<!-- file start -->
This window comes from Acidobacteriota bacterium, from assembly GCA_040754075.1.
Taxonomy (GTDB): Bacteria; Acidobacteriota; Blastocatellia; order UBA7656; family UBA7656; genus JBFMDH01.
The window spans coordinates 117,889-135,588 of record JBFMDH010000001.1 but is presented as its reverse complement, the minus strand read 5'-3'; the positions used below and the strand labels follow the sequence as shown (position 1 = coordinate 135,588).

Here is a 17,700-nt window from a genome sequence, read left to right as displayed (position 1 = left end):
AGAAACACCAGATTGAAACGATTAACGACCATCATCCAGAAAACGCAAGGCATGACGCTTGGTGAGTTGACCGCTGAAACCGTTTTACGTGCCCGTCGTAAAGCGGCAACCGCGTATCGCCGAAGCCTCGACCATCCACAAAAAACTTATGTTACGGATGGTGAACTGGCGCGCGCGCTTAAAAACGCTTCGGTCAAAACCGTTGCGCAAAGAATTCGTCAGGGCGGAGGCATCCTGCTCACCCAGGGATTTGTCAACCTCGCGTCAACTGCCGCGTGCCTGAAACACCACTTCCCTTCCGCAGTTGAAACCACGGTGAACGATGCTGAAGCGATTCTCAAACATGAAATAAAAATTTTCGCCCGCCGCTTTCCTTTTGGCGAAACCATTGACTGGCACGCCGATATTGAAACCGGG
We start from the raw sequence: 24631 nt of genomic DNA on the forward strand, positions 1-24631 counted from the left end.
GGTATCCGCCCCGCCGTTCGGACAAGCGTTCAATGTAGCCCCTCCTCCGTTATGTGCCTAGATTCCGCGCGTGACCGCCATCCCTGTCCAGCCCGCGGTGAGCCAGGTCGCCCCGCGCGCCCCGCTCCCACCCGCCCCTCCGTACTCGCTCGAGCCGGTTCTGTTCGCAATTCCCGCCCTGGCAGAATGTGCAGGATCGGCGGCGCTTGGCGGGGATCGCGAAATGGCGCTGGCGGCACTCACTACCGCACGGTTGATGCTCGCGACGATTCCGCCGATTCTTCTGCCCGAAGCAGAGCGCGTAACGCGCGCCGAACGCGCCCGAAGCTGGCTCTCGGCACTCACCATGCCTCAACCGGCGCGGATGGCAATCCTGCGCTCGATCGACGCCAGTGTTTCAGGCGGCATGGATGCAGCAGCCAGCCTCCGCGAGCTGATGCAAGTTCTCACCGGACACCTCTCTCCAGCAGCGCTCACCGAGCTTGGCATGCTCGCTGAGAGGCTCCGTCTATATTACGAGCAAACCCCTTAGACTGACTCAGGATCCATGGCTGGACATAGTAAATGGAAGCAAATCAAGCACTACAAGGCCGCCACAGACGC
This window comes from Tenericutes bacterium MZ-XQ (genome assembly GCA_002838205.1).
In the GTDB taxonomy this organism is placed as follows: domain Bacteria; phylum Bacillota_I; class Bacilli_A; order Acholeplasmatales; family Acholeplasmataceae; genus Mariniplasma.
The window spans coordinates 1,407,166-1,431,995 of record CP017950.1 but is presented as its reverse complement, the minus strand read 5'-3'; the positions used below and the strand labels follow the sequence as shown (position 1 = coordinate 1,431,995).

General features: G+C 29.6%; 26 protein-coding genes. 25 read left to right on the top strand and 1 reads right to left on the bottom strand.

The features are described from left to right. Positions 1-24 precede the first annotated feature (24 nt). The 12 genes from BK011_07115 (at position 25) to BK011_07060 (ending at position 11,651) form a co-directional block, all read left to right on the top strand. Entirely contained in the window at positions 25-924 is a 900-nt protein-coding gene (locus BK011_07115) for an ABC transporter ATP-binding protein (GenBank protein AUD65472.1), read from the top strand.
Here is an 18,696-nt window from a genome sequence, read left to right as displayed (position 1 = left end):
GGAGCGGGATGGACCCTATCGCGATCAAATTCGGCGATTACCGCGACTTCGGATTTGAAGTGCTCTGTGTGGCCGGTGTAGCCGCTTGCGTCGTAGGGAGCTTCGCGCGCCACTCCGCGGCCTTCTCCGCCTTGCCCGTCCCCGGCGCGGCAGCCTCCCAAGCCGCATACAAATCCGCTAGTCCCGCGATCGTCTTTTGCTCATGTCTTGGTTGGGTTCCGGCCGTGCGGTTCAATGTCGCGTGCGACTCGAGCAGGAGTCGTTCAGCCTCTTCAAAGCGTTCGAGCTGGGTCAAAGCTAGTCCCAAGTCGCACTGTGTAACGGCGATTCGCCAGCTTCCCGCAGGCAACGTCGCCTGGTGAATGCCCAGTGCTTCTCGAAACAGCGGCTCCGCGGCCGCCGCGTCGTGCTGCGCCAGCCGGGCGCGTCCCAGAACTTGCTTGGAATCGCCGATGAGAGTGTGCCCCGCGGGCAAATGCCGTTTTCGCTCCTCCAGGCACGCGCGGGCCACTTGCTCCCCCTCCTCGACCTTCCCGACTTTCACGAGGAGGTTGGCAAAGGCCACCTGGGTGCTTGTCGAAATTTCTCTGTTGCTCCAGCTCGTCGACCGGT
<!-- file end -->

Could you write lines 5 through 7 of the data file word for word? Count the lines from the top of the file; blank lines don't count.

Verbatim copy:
AGAAACACCAGATTGAAACGATTAACGACCATCATCCAGAAAACGCAAGGCATGACGCTTGGTGAGTTGACCGCTGAAACCGTTTTACGTGCCCGTCGTAAAGCGGCAACCGCGTATCGCCGAAGCCTCGACCATCCACAAAAAACTTATGTTACGGATGGTGAACTGGCGCGCGCGCTTAAAAACGCTTCGGTCAAAACCGTTGCGCAAAGAATTCGTCAGGGCGGAGGCATCCTGCTCACCCAGGGATTTGTCAACCTCGCGTCAACTGCCGCGTGCCTGAAACACCACTTCCCTTCCGCAGTTGAAACCACGGTGAACGATGCTGAAGCGATTCTCAAACATGAAATAAAAATTTTCGCCCGCCGCTTTCCTTTTGGCGAAACCATTGACTGGCACGCCGATATTGAAACCGGG
We start from the raw sequence: 24631 nt of genomic DNA on the forward strand, positions 1-24631 counted from the left end.
GGTATCCGCCCCGCCGTTCGGACAAGCGTTCAATGTAGCCCCTCCTCCGTTATGTGCCTAGATTCCGCGCGTGACCGCCATCCCTGTCCAGCCCGCGGTGAGCCAGGTCGCCCCGCGCGCCCCGCTCCCACCCGCCCCTCCGTACTCGCTCGAGCCGGTTCTGTTCGCAATTCCCGCCCTGGCAGAATGTGCAGGATCGGCGGCGCTTGGCGGGGATCGCGAAATGGCGCTGGCGGCACTCACTACCGCACGGTTGATGCTCGCGACGATTCCGCCGATTCTTCTGCCCGAAGCAGAGCGCGTAACGCGCGCCGAACGCGCCCGAAGCTGGCTCTCGGCACTCACCATGCCTCAACCGGCGCGGATGGCAATCCTGCGCTCGATCGACGCCAGTGTTTCAGGCGGCATGGATGCAGCAGCCAGCCTCCGCGAGCTGATGCAAGTTCTCACCGGACACCTCTCTCCAGCAGCGCTCACCGAGCTTGGCATGCTCGCTGAGAGGCTCCGTCTATATTACGAGCAAACCCCTTAGACTGACTCAGGATCCATGGCTGGACATAGTAAATGGAAGCAAATCAAGCACTACAAGGCCGCCACAGACGC